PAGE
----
Chrome users can now give and receive remote support via the web

Image credit: Google (Image credit: Image credit: Google)

Remote desktop applications have grown in popularity as they can be used to provide support remotely and with the release of Chrome 75, Google is making it even easier for users to get and give support to one another.

The company recently announced that Chrome Remote Desktop is officially out of beta and now the service's remote support feature is available on the web.

This means that users can now head to the new website and either give support or get support over the web without the need to install the Chrome Remote Desktop extension on their browser.

Clicking on the 'get support' option will generate an access code which the user providing the support will have to enter in their browser. This will give them the ability to interact with another user's computer right from a browser window.

Remote access

While remote support is now available via the web, remote access will still require users to download and install the Chrome Remote Desktop Host app on their devices.

The new web portal is not meant to replace the old host app but rather it gives even novice users the ability to quickly and easily get help from a more experienced family member, friend or colleague.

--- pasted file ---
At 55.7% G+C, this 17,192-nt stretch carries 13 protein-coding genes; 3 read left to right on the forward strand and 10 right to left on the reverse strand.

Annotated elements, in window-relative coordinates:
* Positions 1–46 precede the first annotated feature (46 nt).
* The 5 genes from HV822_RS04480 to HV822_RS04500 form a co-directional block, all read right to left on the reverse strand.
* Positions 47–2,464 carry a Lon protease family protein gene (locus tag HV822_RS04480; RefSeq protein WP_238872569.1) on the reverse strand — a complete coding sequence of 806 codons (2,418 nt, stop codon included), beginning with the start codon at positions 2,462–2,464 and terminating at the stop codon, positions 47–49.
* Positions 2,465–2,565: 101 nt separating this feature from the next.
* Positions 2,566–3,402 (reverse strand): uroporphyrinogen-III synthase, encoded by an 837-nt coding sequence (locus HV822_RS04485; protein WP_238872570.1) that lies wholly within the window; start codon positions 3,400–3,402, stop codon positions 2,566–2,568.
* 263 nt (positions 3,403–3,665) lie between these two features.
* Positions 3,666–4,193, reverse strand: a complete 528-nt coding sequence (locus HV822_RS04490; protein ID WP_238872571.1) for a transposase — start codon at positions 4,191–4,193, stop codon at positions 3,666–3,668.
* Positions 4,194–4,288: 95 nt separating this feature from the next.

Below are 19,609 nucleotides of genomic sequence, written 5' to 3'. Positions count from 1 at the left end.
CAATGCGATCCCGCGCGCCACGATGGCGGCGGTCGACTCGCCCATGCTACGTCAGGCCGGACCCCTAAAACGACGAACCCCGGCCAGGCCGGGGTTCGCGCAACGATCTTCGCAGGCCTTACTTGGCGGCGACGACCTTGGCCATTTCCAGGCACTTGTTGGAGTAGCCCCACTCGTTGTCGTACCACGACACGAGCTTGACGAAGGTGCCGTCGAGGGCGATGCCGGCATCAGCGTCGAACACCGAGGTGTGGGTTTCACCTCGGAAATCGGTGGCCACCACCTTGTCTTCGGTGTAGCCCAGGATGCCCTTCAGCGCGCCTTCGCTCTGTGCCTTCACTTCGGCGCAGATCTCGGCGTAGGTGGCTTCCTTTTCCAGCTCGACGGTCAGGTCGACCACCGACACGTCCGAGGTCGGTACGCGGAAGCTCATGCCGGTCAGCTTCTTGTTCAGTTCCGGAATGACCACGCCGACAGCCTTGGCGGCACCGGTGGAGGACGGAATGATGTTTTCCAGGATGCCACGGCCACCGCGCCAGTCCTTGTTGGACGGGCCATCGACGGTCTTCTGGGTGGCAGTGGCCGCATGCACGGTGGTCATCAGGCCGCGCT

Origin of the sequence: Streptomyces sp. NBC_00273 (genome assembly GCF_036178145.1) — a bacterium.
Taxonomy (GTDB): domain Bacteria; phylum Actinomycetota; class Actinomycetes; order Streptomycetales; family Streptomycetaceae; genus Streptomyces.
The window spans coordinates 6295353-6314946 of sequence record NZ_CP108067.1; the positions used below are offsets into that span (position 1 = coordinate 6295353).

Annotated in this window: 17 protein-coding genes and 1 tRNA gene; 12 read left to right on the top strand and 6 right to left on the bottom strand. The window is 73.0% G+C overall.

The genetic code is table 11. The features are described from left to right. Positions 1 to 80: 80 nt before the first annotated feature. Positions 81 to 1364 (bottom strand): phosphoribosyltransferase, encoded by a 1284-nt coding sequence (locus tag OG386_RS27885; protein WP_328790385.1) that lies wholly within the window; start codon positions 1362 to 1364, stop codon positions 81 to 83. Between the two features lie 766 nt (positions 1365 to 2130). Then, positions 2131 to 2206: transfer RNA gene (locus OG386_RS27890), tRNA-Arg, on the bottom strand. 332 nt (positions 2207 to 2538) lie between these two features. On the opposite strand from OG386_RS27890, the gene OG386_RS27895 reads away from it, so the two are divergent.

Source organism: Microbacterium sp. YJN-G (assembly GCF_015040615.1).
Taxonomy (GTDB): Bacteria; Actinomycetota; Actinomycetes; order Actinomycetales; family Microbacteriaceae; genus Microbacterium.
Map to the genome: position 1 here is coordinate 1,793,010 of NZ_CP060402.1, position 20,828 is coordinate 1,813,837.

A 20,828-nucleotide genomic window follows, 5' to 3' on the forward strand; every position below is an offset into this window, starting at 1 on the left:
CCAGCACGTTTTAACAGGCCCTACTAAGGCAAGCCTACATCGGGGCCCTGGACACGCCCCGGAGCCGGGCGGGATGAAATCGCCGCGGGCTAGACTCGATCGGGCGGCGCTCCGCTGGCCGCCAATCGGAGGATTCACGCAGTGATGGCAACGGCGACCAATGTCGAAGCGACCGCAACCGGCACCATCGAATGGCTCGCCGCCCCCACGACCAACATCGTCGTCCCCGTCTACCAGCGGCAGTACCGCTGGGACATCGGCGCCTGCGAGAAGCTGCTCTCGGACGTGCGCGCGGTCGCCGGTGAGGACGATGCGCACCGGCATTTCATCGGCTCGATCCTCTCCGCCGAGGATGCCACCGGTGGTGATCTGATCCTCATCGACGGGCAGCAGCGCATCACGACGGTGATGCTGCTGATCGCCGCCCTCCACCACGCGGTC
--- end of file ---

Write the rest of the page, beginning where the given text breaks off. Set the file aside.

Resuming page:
Remote desktop applications can be quite pricey with many charging a monthly fee for access to their services. However, Google isn't trying to compete with programs like TeamViewer or LogMeIn Pro which are used by IT admins and businesses trying to access their work computers remotely.

Instead, Google is providing consumers with a way to get help from a friend without the need to install and configure additional software.

Via 9To5Google 

Anthony Spadafora

After working with the TechRadar Pro team for the last several years, Anthony is now the security and networking editor at Tom’s Guide where he covers everything from data breaches and ransomware gangs to the best way to cover your whole home or business with Wi-Fi. When not writing, you can find him tinkering with PCs and game consoles, managing cables and upgrading his smart home.